What did these guys do that nobody does right now? They inculcated their staff with an idea, with a worldwide view. Clay, Hayes, and Shawn were very different guys, but they infused their staffs with an idea, a worldview, and an aesthetic. I’ve always believed that the great movie directors do their great work when they are young and full of beans—Orson Welles directed Citizen Kane when he was twenty-six, Hawks and Ford and Capa and Wyler were all young when they did their best work. These editors were auteurs as well. … I really believe it’s time to apply an auteur theory to great magazine editors as well. It’s the discipline, the intelligence, the worldview, but also the neurotic disposition of the passionate displacer that makes magazine editing so important.
You are young auteurs. Invite your readers to see the world through the lens of your editorial vision, one that should be honed by the one who is the image of the invisible God (Col. 1:15). A magazine is an ongoing way to cultivate a worldview by curating our perception of the world.
Publish to be Overheard | I’ve just counseled that you must publish from unapologetic, centering convictions. But there is a necessary correlate to that if you are going to be influential: publish as if you are always being overheard. Too many magazines only serve the ends of confirmation bias, rattling their sabres to rally their tribal troops. Michael Kelly calls these “comfort magazines”:
If you are the sort of person who wants to think of himself or herself as a New Yorker reader, The New Yorker is not going to savage that belief. You are not going to pick up The New Yorker and suddenly find that it seems to have been written for a Guns & Ammo reader.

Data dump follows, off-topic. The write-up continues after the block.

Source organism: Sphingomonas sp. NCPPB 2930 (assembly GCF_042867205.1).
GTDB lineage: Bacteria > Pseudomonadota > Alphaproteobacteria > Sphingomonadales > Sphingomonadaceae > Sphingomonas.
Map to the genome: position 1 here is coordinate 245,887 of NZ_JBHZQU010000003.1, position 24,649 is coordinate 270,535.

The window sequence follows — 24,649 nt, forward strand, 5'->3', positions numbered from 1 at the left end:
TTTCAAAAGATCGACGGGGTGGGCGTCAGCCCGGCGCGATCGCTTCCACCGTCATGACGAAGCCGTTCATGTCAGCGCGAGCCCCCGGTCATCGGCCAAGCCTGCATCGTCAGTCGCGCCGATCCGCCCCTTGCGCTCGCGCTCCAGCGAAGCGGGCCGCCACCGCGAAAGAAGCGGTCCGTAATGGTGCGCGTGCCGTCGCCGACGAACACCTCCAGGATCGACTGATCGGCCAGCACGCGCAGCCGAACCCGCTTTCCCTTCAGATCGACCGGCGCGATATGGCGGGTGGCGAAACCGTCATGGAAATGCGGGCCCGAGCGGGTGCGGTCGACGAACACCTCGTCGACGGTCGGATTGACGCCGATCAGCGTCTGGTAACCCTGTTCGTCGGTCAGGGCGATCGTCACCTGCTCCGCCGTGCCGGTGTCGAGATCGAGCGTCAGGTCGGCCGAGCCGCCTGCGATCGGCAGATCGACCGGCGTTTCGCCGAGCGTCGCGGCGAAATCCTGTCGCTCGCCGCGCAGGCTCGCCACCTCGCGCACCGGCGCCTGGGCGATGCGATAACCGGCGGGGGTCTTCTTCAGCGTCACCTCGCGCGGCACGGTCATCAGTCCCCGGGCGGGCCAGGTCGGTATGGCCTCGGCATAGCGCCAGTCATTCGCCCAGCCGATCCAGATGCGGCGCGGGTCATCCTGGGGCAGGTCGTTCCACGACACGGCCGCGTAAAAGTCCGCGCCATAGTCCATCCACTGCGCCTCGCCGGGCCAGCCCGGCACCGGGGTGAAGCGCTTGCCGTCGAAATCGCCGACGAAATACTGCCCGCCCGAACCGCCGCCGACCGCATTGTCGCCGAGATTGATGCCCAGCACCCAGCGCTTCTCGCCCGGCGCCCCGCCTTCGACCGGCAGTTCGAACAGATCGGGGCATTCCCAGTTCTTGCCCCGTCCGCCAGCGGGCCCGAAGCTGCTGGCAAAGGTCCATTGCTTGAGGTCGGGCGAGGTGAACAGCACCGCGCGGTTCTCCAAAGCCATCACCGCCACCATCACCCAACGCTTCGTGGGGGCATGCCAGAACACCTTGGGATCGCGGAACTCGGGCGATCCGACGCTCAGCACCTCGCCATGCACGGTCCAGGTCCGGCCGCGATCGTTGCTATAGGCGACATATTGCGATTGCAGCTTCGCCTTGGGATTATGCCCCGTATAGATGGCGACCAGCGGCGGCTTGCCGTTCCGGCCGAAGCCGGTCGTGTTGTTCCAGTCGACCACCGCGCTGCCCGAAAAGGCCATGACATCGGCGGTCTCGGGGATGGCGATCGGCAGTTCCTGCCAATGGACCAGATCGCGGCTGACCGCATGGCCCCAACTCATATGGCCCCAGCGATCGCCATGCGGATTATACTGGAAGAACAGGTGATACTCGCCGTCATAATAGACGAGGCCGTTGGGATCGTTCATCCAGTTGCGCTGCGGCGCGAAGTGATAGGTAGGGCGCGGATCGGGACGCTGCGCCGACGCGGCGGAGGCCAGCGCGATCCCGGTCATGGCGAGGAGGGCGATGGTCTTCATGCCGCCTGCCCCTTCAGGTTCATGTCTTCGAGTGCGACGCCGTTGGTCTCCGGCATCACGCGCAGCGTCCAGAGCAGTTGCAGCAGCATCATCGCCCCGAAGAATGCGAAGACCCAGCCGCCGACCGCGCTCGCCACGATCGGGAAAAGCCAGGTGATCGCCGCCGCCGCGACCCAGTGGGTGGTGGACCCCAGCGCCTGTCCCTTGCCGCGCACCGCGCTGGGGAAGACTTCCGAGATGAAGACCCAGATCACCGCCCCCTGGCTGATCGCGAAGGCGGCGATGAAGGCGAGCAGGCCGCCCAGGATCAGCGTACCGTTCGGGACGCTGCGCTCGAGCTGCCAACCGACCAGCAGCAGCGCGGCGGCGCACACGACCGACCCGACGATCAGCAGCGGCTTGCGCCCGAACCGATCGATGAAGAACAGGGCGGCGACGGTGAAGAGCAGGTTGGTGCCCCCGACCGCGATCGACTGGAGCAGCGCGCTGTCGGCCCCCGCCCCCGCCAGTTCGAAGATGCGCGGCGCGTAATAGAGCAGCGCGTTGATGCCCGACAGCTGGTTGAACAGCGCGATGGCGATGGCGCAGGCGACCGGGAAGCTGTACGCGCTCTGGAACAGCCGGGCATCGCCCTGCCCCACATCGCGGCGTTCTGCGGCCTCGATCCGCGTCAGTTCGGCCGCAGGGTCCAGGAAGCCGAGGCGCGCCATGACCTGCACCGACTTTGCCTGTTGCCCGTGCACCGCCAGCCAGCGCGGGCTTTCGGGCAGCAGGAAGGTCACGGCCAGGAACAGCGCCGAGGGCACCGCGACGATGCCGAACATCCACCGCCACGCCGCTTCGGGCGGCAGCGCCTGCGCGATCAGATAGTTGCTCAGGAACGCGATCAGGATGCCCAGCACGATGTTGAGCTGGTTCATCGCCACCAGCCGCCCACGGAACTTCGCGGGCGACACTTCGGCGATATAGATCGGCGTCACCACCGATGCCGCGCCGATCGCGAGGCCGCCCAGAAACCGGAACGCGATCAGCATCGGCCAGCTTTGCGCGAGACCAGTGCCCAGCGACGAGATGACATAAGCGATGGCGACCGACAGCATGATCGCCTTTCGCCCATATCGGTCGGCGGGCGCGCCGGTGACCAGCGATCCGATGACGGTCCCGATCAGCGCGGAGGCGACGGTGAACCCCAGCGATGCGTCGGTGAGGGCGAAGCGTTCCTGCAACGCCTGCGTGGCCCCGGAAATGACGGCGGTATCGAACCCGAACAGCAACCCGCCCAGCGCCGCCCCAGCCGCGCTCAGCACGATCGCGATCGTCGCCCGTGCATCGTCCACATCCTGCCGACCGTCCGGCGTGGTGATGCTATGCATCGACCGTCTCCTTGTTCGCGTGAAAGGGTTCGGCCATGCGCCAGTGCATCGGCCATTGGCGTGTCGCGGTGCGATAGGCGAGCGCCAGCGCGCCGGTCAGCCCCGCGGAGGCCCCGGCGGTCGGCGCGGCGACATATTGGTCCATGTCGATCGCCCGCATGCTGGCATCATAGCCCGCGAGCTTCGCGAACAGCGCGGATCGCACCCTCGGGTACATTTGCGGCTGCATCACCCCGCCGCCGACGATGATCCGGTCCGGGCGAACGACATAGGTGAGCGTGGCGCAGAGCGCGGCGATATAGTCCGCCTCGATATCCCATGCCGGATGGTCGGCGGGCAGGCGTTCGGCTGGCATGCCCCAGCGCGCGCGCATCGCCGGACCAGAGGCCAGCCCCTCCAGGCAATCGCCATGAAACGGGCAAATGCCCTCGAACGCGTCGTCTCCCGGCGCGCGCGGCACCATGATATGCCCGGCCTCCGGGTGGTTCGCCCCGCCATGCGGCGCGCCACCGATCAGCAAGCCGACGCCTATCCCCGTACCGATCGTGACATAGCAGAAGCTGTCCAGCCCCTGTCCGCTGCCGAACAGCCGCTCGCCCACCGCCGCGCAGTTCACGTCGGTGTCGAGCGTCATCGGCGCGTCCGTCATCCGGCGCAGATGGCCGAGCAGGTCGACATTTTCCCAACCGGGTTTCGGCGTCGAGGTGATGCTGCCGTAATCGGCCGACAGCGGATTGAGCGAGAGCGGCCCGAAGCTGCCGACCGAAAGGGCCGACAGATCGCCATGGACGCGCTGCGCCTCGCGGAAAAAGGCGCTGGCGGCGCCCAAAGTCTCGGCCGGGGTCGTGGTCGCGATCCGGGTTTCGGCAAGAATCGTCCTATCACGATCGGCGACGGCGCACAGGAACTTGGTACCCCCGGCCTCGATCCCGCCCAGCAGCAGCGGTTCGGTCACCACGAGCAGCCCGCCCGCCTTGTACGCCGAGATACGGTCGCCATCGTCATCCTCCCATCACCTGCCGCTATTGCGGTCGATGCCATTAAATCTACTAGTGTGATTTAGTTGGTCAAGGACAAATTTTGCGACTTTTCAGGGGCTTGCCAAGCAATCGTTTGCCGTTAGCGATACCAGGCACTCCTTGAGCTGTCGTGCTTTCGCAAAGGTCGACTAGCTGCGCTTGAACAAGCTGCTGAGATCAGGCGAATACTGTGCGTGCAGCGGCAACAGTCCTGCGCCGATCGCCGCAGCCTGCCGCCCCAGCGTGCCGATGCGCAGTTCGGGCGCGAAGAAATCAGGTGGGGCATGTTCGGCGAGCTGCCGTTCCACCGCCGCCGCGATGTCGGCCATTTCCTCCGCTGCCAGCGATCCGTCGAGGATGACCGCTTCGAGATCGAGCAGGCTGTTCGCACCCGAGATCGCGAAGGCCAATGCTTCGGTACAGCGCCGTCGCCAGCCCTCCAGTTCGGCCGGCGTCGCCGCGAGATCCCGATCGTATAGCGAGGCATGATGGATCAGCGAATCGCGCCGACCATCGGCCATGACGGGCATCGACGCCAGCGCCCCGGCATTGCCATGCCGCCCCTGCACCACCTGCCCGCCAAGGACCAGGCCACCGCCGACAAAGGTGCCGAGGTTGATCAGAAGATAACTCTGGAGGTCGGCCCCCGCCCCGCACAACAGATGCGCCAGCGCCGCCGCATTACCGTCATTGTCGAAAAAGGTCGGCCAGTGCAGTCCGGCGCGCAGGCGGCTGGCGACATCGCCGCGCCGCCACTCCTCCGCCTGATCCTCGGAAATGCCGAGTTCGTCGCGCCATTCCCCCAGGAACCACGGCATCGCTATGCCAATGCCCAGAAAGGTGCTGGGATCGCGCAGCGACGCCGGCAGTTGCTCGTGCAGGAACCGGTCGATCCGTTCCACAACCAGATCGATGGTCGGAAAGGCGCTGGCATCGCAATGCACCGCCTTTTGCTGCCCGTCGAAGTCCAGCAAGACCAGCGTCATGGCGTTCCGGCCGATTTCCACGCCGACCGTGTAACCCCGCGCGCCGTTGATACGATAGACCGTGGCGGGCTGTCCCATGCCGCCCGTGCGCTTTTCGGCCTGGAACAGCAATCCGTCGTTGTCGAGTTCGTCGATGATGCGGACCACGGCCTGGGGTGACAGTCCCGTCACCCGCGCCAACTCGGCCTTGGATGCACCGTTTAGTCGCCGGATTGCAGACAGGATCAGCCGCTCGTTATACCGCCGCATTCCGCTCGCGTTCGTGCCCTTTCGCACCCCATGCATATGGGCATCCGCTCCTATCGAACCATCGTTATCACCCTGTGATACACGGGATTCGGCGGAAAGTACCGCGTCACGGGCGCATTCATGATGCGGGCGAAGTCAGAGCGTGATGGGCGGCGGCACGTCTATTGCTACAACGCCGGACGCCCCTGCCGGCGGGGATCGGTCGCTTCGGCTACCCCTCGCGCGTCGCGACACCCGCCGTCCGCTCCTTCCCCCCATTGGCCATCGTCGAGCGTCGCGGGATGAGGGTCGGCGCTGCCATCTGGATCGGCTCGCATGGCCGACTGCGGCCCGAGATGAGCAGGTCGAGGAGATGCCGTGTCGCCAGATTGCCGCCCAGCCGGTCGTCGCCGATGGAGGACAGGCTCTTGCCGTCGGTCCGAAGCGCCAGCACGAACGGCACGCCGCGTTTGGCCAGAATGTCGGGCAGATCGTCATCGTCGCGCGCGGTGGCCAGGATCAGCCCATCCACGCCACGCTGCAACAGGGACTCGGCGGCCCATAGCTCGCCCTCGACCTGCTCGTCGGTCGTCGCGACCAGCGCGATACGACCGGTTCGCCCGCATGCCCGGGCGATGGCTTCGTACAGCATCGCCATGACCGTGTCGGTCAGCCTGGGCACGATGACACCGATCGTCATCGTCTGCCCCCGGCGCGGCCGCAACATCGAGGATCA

In their worst form, such magazines become mere echo chambers. And if an “outsider” were ever to step inside them, they would be positively befuddled—like happening upon a service in Corinth with tongues but no interpretation. Worse, these unexpected readers would find their own biases about Christian narrowness and triumphalism confirmed.
So even if your target audience is Christian, always publish in a way that you expect to be overheard by those who disagree. Indeed, you might bring that audience from your peripheral publishing vision more intentionally. At the very least, always edit with those who disagree with you on your shoulder. Your magazine will be better because of it.
Extend the Sacramental | One of the temptations for those who believe in ideas is to believe only in ideas. Or, to put it otherwise: one of the temptations for those who care about the life of the mind is to carry only about minds. But a magazine is not just a vehicle for ideas. Your body is not just a meaty truck to get your mind from place to place, and your magazine is not just a regrettably material vehicle to distribute your ideas. A magazine is always already embodied: even a magazine that only appears online has some kind of physical manifestation. Magazines are proof that we aren’t just minds that telepathically communicate (“like the angels,” as Augustine guessed). Peter Kaplan describes this as the “metaphysics of magazines”: “they don’t evaporate into the mist like space signals,” he notes—“they are there to remind us of our passion and our care.”
So magazines are kind of essentially incarnational: they are a material embodiment of ideas. We might describe this as a kind of extension of a sacramental conviction: that God meets us in matter, that the transcendent traffics in the material.